13-year-old with genetic condition defends ObamaCare in Kavanaugh hearings
© Anna Moneymaker

A 13-year old with a genetic condition called Noonan syndrome testified on Friday against President TrumpDonald John TrumpSunday shows preview: Trump sells U.N. reorganizing and Kavanaugh allegations dominate Ex-Trump staffer out at CNN amid “false and defamatory accusations” Democrats opposed to Pelosi lack challenger to topple her MORE's Supreme Court nominee, Brett Kavanaugh, saying that the U.S. must have justices on the bench that support the Affordable Care Act.  

"I am privileged to represent 130 million people with pre-existing conditions today, and I am grateful for the invitation to testify before you," Jackson Corbin told the Senate Judiciary Committee on the fourth day of hearings for Kavanaugh. 

Jackson went on to detail that he, his mother and brother have a condition known as Noonan syndrome, a genetic condition that impacts various parts of the body. 

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The disease affects his growth, strength and also causes stomach issues and headaches.  

"I speak for every American whose life could change tomorrow with a new diagnosis," Jackson said, before emphasizing the need for affordable care in the U.S. for people with pre-existing conditions. 

"If you destroy protections for pre-existing conditions, you leave me and all kids and adults like me without care and without the ability to afford our care. All because of who we are. We deserve better than that."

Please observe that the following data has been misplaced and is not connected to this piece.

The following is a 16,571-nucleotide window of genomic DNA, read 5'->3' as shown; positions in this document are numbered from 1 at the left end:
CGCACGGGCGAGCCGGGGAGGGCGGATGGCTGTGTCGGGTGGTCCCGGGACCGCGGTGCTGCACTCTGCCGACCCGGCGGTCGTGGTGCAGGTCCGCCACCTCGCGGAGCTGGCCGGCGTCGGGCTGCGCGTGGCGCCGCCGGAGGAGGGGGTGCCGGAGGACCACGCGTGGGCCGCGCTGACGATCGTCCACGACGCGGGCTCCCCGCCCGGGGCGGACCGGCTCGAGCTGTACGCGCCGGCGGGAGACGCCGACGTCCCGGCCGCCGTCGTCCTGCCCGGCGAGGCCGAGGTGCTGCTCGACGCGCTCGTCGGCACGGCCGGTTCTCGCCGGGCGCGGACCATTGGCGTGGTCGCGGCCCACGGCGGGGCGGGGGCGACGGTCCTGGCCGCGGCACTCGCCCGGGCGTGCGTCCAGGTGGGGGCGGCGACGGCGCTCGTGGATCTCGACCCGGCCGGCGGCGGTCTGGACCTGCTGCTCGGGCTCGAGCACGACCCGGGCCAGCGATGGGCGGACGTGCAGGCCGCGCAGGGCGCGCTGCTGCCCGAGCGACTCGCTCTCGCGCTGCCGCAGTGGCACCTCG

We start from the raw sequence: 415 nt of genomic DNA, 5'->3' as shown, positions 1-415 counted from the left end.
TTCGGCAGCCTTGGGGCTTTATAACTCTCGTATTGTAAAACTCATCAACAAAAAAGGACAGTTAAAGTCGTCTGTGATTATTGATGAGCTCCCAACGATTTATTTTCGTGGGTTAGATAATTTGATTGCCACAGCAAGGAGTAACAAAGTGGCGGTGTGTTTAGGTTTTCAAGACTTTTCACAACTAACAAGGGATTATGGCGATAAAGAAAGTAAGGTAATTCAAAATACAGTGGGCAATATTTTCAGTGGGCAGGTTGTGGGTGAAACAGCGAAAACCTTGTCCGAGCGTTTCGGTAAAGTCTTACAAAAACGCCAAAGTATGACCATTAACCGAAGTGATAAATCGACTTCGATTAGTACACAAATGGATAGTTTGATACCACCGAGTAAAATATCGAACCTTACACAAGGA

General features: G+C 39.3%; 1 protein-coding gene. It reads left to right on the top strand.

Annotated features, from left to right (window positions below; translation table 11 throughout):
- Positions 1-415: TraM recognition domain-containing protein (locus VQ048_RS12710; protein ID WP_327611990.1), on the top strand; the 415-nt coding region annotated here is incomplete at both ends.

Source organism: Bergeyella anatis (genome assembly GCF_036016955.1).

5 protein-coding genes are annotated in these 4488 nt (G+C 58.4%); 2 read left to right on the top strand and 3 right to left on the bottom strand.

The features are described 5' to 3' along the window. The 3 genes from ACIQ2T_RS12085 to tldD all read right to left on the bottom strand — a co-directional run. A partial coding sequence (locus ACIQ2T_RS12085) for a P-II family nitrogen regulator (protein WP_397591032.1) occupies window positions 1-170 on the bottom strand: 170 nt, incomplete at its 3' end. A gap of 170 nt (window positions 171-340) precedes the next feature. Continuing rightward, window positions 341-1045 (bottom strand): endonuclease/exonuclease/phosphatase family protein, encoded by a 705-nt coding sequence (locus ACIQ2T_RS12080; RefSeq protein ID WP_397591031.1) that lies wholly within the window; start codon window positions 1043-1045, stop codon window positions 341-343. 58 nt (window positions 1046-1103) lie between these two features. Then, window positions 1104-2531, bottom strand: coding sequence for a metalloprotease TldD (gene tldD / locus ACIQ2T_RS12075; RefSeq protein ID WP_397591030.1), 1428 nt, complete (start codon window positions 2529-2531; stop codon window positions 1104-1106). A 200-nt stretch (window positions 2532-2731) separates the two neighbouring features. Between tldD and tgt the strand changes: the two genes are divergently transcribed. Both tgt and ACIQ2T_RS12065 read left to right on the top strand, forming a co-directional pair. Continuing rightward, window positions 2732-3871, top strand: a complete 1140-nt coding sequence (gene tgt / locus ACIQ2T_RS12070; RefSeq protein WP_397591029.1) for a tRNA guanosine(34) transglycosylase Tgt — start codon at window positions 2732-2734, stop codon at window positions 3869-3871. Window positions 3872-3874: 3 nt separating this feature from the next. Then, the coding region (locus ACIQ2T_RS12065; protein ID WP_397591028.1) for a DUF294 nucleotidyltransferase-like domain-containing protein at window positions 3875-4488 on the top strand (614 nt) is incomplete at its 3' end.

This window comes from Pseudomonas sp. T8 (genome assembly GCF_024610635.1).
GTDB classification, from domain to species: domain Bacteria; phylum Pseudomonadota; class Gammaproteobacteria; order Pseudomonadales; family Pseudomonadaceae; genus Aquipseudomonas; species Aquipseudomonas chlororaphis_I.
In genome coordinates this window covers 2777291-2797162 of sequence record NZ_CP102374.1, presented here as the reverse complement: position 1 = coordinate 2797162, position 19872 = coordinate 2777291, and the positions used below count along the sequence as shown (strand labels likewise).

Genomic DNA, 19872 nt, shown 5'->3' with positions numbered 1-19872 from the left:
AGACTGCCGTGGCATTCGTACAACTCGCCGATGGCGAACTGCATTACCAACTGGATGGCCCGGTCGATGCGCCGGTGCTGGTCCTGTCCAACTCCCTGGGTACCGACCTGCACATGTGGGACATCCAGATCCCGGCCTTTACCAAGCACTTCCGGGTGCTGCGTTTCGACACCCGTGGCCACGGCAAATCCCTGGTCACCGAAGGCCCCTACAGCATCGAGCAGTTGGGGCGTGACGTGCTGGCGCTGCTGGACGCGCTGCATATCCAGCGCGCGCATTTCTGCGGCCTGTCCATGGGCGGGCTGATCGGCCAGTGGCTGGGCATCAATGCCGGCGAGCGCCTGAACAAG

He continued that "we must have justices on the Supreme Court who will save the affordable care act, safeguard pre-existing conditions, and protect our care."

His testimony came during a week marked by feuds between Democratic and GOP lawmakers over Kavanaugh's confirmation hearing — a nominee who many believe could shift the court to the right for decades if confirmed.

Democratic lawmakers have pressed Trump's Supreme Court pick on a range of issues, including his opinions on ObamaCare provisions. 

Kavanaugh, however, has declined to say if he would uphold a statute that requires insurance companies to provide coverage for people with pre-existing conditions.

"All eight sitting justices on the Supreme Court have made clear it would be inconsistent with judicial independence, rooted in Article III, to provide answers on cases or issues that could come before us," Kavanaugh said on Wednesday.